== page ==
Accident Insurance Bill Stops Overseas Takeovers
Accident Insurance Bill about stopping overseas takeover - Trade Union Federation
“The Accident Insurance (Transitional Provisions) Bill is a small bill with big implications”, Trade Union Federation President Maxine Gay told the special select committee considering the Bill today.
“All five of the private insurance companies who have invested in the workplace insurance market are wholly overseas owned. With the market itself valued at .5% of our total GDP, privatised ACC is a vivid example of what is wrong with New Zealand’s current social and economic direction.
“If we cannot back ourselves to run this scheme - whose very essence is community responsibility - then we have no hope of changing that direction and re-building a caring society with a strong economic base.
“New Zealand can - and must - run a single, state managed fund which supports New Zealand workers and business and whose surpluses remain in the country.
“It is abhorrent for the state to remove the common law right to sue for negligence and then compel the payment of a premium on every worker’s wages to private, overseas owned insurance companies. It is private enrichment at public expense.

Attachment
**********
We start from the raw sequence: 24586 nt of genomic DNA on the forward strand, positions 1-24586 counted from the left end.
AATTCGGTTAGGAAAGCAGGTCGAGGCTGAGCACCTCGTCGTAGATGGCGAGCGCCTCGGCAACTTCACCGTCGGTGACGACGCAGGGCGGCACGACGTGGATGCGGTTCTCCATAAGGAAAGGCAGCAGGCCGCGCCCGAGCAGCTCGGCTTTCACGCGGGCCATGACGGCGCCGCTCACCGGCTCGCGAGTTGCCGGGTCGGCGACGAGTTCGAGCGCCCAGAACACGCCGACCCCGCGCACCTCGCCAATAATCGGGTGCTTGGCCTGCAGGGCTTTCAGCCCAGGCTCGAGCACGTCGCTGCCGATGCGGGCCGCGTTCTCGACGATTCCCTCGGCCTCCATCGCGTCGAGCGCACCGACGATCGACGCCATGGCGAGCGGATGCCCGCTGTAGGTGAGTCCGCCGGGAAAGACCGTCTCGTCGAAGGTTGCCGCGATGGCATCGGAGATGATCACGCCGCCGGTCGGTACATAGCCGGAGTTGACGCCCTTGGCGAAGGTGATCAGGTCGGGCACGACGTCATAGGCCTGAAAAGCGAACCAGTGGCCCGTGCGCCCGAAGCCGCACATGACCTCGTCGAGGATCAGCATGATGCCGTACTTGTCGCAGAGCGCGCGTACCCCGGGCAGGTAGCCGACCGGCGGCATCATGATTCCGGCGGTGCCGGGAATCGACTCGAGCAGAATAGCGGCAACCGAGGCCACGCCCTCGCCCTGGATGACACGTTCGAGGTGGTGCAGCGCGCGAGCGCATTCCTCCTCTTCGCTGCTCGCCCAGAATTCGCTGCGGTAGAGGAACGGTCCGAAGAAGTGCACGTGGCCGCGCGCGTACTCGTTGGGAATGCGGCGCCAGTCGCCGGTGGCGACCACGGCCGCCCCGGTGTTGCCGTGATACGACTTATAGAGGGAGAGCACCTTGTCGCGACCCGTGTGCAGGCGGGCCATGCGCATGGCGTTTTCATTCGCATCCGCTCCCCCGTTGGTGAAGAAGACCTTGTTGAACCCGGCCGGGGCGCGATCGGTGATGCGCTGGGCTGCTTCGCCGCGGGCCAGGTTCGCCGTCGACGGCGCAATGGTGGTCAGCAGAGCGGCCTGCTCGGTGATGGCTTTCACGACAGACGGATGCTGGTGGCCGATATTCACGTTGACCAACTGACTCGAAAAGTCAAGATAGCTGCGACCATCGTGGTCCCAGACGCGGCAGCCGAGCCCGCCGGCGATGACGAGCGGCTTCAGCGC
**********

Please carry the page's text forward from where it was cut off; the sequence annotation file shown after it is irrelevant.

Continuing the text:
“If nothing else, the balooning balance of payments deficit reminds us exactly where that private profit will go and why it cannot be allowed to continue.”
Ms Gay hit back at the NZ Insurance Council saying that while there was a lot of money going into its campaign it did not represent the interests of local business. She quoted from Canterbury Manufacturer’s Association CEO John Walley in the latest edition of the “NZ Manufacturer”:
A number of gains in the operation of ACC have been achieved in recent years, irrespective of the privatisation of the scheme. We encourage the Government to ensure that its new scheme has a strong board of directors and management that can lock in these strategic improvements.
“As Mr Walley recognises, where there is the political will, there is no reason why the state managed single fund scheme cannot equal and exceed the efficiency of private insurers. The difference is that unlike the overseas owned private insurers it will not want its pound of flesh at the end of the day,” said Ms Gay.
“Workers have already begun to feel the bite from private insurance companies and we have produced some evidence of that today. We believe business too can see that where there is the political will to make ACC work this is preferable in every way to allowing overseas companies to take over the scheme. It is a key political test for this Government to ensure that this takeover does does not occur,” Ms Gay concluded.
The TUF is scheduled to appear before the select committee at 11.20 am on 3 February.